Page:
Curtis Salonick






Curtis Salonick, a self-taught freelance photographer, has always been fascinated by art; it's creativity and discipline.  For Curt, his artistic direction began when he received his first 35 mm. camera, at age 16. Since, at that time, he was an avid outdoors person, it only makes sense that his first photographs were of the woods and wildlife. It was due to a natural disaster, a flood in our community, that he began his career as a freelance photographer. He soon moved from 35 mm. to medium format, developing both his skills in the darkroom and field, as he progressed. Not content with traditional aspects of photography, he wanted to find a more creative outlet to express himself.

His first success came with the development of a process where he would use litho film to mask certain areas of a Ciba-Chrome print. This final print he called a Litho-Chrome since it involved both litho film and Ciba-Chrome print material. The next, and more significant step came in August of 1989 when he happened upon an empty warehouse space. This space triggered a kind of metamorphosis in his work. He went from color and nature to 4" x 5" and B&W (using a cambo superwide with a 65mm. lens) to the use of models and, at first, the creation of limited sets and props, mostly what he could find, i.e., flea markets.  This quickly accelerated to more elaborate sets and props, much of which he now made himself. In the formation of the props, one of the most important aspects is the painting and how it relates to the B&W genre.

He next moved from the warehouse to his own space, measuring approximately 6' x 9' x 15' long. This afforded him easier access and convenience.  He could now schedule photo sessions when he wanted to. A typical shoot would last between 1 and 1 1/2 hours and would expose as many as 50 sheets of film that would consist of between 5 and 8 different scenes.  The images would revolve around the interaction with the model.  Most if the images taken are not whole themselves, they are just one component of what might be several other images to complete a final dramatic image. The process developed over the years of searching utilizes B&W 4" x 5" duplicating film to transfer individual parts of an original negative in the creation of a multi-layered negative from which the final prints are made.  The style that resulted he likes to refer to as Gothic Surrealism. Another important aspect of the process is the use of what he refers to as "screens". These are patterns found in nature or made by man, that repeat a particular pattern. These are then combined, to some degree, in the final image.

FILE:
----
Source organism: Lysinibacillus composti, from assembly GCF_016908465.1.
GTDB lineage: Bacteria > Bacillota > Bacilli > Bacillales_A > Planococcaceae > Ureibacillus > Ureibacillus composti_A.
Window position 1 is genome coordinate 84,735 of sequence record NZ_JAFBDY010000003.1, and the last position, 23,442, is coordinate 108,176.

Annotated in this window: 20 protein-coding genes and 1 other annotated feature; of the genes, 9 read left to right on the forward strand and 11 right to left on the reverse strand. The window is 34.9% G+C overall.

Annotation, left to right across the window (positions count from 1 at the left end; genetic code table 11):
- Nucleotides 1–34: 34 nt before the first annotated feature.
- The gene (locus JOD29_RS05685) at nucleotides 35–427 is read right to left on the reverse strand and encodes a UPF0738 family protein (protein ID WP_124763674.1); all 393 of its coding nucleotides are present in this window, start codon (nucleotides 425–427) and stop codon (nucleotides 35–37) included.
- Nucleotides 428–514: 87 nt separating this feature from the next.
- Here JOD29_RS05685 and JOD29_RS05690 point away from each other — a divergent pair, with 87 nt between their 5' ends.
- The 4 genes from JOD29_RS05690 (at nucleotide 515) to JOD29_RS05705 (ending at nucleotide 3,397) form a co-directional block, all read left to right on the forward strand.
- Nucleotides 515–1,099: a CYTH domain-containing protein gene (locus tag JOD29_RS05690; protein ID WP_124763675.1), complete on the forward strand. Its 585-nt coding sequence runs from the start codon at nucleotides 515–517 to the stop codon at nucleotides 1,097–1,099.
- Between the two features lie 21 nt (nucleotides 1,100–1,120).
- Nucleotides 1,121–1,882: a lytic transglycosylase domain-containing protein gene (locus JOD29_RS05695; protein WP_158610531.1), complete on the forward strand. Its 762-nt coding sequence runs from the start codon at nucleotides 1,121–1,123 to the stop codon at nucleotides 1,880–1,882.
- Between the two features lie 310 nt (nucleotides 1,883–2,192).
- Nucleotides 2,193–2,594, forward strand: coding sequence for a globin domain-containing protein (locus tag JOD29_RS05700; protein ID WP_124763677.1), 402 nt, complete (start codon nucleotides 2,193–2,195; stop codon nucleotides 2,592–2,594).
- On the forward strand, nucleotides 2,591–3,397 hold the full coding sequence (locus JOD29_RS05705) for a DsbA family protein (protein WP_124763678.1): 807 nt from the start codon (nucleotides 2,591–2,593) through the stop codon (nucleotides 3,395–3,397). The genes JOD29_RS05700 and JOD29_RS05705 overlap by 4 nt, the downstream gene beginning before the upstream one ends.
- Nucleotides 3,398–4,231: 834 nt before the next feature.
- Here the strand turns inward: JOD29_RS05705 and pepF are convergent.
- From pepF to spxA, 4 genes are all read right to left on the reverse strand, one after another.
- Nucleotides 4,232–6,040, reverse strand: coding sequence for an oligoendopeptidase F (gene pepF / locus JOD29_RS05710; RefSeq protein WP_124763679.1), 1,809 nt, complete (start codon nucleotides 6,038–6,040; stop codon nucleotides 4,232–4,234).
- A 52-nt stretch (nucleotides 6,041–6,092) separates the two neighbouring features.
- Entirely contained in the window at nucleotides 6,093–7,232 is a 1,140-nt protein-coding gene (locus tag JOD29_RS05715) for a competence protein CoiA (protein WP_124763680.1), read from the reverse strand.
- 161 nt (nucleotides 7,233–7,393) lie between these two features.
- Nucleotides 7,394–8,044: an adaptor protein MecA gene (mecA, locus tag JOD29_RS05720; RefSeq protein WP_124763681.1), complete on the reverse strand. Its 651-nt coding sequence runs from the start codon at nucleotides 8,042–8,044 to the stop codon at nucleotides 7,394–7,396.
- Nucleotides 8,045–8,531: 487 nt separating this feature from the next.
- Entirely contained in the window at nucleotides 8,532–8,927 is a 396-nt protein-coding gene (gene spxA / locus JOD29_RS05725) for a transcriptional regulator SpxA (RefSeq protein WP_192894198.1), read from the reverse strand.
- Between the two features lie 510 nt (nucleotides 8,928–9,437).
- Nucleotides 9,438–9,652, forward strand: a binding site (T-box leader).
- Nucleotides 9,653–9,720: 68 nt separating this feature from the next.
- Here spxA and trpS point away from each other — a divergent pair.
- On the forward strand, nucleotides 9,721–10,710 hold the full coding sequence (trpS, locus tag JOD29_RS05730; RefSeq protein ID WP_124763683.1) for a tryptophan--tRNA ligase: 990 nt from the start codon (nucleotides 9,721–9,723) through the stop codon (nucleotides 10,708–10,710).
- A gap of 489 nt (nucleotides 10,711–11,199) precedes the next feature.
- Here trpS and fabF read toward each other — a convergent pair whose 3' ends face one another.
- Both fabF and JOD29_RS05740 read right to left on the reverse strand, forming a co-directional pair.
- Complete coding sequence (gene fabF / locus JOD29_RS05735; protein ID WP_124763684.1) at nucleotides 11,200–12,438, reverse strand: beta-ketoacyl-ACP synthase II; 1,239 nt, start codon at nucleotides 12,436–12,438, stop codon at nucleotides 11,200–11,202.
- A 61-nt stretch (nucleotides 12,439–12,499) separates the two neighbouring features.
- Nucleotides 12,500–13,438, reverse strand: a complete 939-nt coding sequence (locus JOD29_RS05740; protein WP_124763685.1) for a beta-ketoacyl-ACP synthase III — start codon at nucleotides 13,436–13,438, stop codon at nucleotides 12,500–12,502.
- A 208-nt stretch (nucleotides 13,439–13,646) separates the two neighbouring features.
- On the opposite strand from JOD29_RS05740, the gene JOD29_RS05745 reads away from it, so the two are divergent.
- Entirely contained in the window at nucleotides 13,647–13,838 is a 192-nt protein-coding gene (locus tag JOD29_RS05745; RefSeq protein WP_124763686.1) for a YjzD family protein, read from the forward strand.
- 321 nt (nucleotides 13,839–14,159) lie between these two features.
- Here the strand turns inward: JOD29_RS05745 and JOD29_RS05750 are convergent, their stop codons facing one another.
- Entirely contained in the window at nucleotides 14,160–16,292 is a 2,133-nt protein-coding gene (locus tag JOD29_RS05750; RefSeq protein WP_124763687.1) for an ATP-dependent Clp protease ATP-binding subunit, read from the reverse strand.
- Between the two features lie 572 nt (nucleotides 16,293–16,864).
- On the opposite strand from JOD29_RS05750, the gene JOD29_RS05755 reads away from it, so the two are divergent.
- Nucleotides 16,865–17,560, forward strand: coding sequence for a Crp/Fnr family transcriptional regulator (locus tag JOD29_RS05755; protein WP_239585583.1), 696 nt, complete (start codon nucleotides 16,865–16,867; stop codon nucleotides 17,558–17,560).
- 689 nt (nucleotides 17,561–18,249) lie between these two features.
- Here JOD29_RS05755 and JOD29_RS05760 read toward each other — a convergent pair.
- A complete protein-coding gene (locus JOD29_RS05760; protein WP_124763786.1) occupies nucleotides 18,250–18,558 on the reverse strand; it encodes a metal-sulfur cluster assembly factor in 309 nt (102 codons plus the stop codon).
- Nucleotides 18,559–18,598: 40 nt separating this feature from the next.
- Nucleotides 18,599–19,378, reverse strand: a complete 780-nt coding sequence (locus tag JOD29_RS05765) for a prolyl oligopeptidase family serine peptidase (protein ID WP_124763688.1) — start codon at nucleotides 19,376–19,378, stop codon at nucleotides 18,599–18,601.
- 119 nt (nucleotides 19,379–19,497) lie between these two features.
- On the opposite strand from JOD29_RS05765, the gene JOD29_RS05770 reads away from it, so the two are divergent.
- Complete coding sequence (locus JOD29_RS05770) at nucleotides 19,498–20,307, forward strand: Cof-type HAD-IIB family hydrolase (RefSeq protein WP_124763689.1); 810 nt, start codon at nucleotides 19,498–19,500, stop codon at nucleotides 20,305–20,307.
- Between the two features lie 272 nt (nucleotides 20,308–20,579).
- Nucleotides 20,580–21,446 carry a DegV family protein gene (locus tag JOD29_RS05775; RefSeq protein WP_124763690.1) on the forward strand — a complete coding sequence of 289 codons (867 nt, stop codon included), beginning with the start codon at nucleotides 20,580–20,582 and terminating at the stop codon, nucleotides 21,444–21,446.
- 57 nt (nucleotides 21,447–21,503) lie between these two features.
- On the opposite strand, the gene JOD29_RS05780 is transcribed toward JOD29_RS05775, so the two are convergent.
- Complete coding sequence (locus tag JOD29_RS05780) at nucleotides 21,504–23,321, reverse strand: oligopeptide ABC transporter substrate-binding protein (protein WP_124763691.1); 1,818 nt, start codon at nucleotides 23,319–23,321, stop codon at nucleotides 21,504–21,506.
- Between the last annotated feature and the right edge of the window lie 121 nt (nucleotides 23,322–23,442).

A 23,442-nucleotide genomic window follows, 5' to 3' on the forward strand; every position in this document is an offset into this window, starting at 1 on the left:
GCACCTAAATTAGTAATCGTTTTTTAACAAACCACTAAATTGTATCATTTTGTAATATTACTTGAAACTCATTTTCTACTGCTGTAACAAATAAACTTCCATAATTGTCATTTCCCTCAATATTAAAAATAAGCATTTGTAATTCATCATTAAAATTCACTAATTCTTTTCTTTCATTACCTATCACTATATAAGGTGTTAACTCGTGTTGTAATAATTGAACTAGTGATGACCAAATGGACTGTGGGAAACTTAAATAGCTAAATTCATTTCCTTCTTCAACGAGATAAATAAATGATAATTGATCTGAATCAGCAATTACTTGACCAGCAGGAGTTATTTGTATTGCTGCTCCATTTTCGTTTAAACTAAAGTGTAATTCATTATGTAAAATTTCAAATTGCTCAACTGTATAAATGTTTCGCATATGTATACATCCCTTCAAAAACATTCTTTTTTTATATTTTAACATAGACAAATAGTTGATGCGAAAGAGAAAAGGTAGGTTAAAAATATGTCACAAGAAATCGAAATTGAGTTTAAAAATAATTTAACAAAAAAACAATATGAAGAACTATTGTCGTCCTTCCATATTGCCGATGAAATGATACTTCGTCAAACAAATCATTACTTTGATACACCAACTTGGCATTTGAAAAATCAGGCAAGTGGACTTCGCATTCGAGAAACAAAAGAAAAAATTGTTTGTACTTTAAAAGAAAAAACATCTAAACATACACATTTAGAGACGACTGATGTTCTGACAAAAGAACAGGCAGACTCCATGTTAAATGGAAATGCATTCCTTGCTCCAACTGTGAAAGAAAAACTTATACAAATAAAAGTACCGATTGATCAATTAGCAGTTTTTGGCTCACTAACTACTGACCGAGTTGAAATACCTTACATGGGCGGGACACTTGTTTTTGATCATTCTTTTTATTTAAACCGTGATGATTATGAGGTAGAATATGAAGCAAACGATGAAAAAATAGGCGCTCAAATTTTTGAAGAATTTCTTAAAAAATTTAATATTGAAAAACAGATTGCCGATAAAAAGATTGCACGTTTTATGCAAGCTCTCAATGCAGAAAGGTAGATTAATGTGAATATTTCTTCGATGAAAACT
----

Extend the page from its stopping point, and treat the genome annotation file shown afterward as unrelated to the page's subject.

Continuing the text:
Art is created by man, not random circumstances; it is the manipulation of his craft, the making of something new. This is not to say that the other forms of photography are not just as inspiring or beautiful. It is Curt's opinion: "God Created Man and Man Created Art" /CS


*All images on this site are the property of C. Salonick and may not be reproduced or used in any way without permission.
©2009 Curtis Salonick. All rights reserved.